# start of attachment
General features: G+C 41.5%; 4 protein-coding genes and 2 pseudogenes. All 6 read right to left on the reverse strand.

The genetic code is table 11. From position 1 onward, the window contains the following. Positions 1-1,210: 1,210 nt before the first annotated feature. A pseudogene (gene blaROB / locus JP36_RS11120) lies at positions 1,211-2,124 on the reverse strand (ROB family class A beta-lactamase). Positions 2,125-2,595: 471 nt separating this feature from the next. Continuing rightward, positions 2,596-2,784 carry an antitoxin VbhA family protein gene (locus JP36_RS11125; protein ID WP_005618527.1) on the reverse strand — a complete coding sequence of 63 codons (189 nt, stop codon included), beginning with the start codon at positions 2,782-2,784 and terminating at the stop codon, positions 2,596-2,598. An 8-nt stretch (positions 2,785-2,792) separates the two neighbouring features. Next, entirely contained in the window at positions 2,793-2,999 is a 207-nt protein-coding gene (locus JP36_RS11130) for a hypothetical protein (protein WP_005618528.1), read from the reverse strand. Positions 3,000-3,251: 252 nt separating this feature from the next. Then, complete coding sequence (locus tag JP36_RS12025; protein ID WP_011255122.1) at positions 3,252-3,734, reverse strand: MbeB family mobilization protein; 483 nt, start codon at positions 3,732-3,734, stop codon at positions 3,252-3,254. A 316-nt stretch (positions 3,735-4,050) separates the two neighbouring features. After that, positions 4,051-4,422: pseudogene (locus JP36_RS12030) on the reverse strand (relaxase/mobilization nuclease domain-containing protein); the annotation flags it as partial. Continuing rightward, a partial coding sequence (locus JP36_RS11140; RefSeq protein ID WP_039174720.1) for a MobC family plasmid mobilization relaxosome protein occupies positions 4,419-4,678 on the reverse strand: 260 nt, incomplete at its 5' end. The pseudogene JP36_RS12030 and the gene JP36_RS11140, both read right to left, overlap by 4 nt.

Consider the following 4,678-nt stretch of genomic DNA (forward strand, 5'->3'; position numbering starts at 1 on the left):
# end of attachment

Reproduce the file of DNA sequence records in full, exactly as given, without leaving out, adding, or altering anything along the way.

General features: G+C 41.5%; 4 protein-coding genes and 2 pseudogenes. All 6 read right to left on the reverse strand.

The genetic code is table 11. From position 1 onward, the window contains the following. Positions 1-1,210: 1,210 nt before the first annotated feature. A pseudogene (gene blaROB / locus JP36_RS11120) lies at positions 1,211-2,124 on the reverse strand (ROB family class A beta-lactamase). Positions 2,125-2,595: 471 nt separating this feature from the next. Continuing rightward, positions 2,596-2,784 carry an antitoxin VbhA family protein gene (locus JP36_RS11125; protein ID WP_005618527.1) on the reverse strand — a complete coding sequence of 63 codons (189 nt, stop codon included), beginning with the start codon at positions 2,782-2,784 and terminating at the stop codon, positions 2,596-2,598. An 8-nt stretch (positions 2,785-2,792) separates the two neighbouring features. Next, entirely contained in the window at positions 2,793-2,999 is a 207-nt protein-coding gene (locus JP36_RS11130) for a hypothetical protein (protein WP_005618528.1), read from the reverse strand. Positions 3,000-3,251: 252 nt separating this feature from the next. Then, complete coding sequence (locus tag JP36_RS12025; protein ID WP_011255122.1) at positions 3,252-3,734, reverse strand: MbeB family mobilization protein; 483 nt, start codon at positions 3,732-3,734, stop codon at positions 3,252-3,254. A 316-nt stretch (positions 3,735-4,050) separates the two neighbouring features. After that, positions 4,051-4,422: pseudogene (locus JP36_RS12030) on the reverse strand (relaxase/mobilization nuclease domain-containing protein); the annotation flags it as partial. Continuing rightward, a partial coding sequence (locus JP36_RS11140; RefSeq protein ID WP_039174720.1) for a MobC family plasmid mobilization relaxosome protein occupies positions 4,419-4,678 on the reverse strand: 260 nt, incomplete at its 5' end. The pseudogene JP36_RS12030 and the gene JP36_RS11140, both read right to left, overlap by 4 nt.

Consider the following 4,678-nt stretch of genomic DNA (forward strand, 5'->3'; position numbering starts at 1 on the left):